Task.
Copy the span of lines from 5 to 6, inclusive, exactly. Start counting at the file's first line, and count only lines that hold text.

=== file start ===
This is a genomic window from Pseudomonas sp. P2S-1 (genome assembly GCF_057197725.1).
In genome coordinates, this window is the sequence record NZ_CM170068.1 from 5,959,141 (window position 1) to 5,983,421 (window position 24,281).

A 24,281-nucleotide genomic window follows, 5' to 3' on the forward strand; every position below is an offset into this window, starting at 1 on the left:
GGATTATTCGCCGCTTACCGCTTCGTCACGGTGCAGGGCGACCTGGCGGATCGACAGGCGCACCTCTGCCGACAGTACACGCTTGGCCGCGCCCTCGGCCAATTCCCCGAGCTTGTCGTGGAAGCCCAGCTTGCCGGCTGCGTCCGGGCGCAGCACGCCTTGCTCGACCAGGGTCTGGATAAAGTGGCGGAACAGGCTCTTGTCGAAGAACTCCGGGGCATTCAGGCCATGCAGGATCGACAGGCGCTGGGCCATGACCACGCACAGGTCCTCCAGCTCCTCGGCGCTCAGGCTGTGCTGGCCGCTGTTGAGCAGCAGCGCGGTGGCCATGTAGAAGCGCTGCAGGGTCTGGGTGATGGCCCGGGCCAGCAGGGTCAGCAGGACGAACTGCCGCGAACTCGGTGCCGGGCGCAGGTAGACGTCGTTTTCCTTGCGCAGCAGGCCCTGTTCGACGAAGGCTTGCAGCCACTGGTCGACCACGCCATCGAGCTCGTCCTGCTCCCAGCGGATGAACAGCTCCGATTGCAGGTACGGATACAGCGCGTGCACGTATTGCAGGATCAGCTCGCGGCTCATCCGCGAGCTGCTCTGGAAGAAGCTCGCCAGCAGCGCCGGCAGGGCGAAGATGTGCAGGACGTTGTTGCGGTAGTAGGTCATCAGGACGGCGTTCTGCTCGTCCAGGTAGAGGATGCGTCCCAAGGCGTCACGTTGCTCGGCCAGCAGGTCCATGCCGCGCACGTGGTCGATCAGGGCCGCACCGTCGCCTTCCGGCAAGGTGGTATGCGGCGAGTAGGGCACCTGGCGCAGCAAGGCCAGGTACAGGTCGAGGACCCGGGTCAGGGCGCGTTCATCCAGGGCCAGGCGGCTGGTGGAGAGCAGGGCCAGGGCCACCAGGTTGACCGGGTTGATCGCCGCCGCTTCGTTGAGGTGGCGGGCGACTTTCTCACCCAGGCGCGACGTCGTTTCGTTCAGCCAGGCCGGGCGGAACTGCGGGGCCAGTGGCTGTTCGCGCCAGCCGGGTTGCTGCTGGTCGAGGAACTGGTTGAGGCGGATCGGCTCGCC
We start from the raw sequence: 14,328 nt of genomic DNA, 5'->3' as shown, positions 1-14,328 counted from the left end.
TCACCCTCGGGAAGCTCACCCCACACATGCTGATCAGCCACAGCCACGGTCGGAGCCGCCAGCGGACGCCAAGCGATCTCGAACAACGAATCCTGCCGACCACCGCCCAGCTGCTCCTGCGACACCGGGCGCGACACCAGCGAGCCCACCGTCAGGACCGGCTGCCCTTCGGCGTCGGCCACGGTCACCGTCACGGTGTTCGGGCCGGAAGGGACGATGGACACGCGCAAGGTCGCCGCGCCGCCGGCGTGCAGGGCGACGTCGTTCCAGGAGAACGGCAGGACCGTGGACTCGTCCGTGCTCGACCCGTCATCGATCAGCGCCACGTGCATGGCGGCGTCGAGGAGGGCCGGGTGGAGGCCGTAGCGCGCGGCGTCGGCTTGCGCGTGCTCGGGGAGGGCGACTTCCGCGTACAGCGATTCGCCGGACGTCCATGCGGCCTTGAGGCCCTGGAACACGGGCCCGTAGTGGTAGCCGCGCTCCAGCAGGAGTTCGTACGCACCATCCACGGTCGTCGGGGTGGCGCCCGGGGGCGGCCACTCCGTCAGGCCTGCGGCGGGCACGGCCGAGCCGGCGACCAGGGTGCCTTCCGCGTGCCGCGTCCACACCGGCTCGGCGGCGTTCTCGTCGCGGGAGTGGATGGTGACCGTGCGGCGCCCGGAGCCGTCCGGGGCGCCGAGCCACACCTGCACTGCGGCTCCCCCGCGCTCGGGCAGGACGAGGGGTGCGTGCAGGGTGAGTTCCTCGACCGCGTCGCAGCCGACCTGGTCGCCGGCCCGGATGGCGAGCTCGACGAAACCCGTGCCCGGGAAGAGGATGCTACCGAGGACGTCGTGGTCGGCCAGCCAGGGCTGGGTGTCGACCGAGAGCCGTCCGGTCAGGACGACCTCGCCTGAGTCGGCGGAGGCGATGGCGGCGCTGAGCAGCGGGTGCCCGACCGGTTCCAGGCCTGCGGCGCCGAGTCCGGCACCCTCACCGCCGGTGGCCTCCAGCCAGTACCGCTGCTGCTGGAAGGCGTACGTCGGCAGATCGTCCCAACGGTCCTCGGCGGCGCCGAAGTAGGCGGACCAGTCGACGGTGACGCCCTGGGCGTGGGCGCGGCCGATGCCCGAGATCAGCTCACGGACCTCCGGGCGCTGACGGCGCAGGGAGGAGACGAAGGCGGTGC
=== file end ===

We start from the raw sequence: 14,328 nt of genomic DNA, 5'->3' as shown, positions 1-14,328 counted from the left end.
TCACCCTCGGGAAGCTCACCCCACACATGCTGATCAGCCACAGCCACGGTCGGAGCCGCCAGCGGACGCCAAGCGATCTCGAACAACGAATCCTGCCGACCACCGCCCAGCTGCTCCTGCGACACCGGGCGCGACACCAGCGAGCCCACCGTCAGGACCGGCTGCCCTTCGGCGTCGGCCACGGTCACCGTCACGGTGTTCGGGCCGGAAGGGACGATGGACACGCGCAAGGTCGCCGCGCCGCCGGCGTGCAGGGCGACGTCGTTCCAGGAGAACGGCAGGACCGTGGACTCGTCCGTGCTCGACCCGTCATCGATCAGCGCCACGTGCATGGCGGCGTCGAGGAGGGCCGGGTGGAGGCCGTAGCGCGCGGCGTCGGCTTGCGCGTGCTCGGGGAGGGCGACTTCCGCGTACAGCGATTCGCCGGACGTCCATGCGGCCTTGAGGCCCTGGAACACGGGCCCGTAGTGGTAGCCGCGCTCCAGCAGGAGTTCGTACGCACCATCCACGGTCGTCGGGGTGGCGCCCGGGGGCGGCCACTCCGTCAGGCCTGCGGCGGGCACGGCCGAGCCGGCGACCAGGGTGCCTTCCGCGTGCCGCGTCCACACCGGCTCGGCGGCGTTCTCGTCGCGGGAGTGGATGGTGACCGTGCGGCGCCCGGAGCCGTCCGGGGCGCCGAGCCACACCTGCACTGCGGCTCCCCCGCGCTCGGGCAGGACGAGGGGTGCGTGCAGGGTGAGTTCCTCGACCGCGTCGCAGCCGACCTGGTCGCCGGCCCGGATGGCGAGCTCGACGAAACCCGTGCCCGGGAAGAGGATGCTACCGAGGACGTCGTGGTCGGCCAGCCAGGGCTGGGTGTCGACCGAGAGCCGTCCGGTCAGGACGACCTCGCCTGAGTCGGCGGAGGCGATGGCGGCGCTGAGCAGCGGGTGCCCGACCGGTTCCAGGCCTGCGGCGCCGAGTCCGGCACCCTCACCGCCGGTGGCCTCCAGCCAGTACCGCTGCTGCTGGAAGGCGTACGTCGGCAGATCGTCCCAACGGTCCTCGGCGGCGCCGAAGTAGGCGGACCAGTCGACGGTGACGCCCTGGGCGTGGGCGCGGCCGATGCCCGAGATCAGCTCACGGACCTCCGGGCGCTGACGGCGCAGGGAGGAGACGAAGGCGGTGC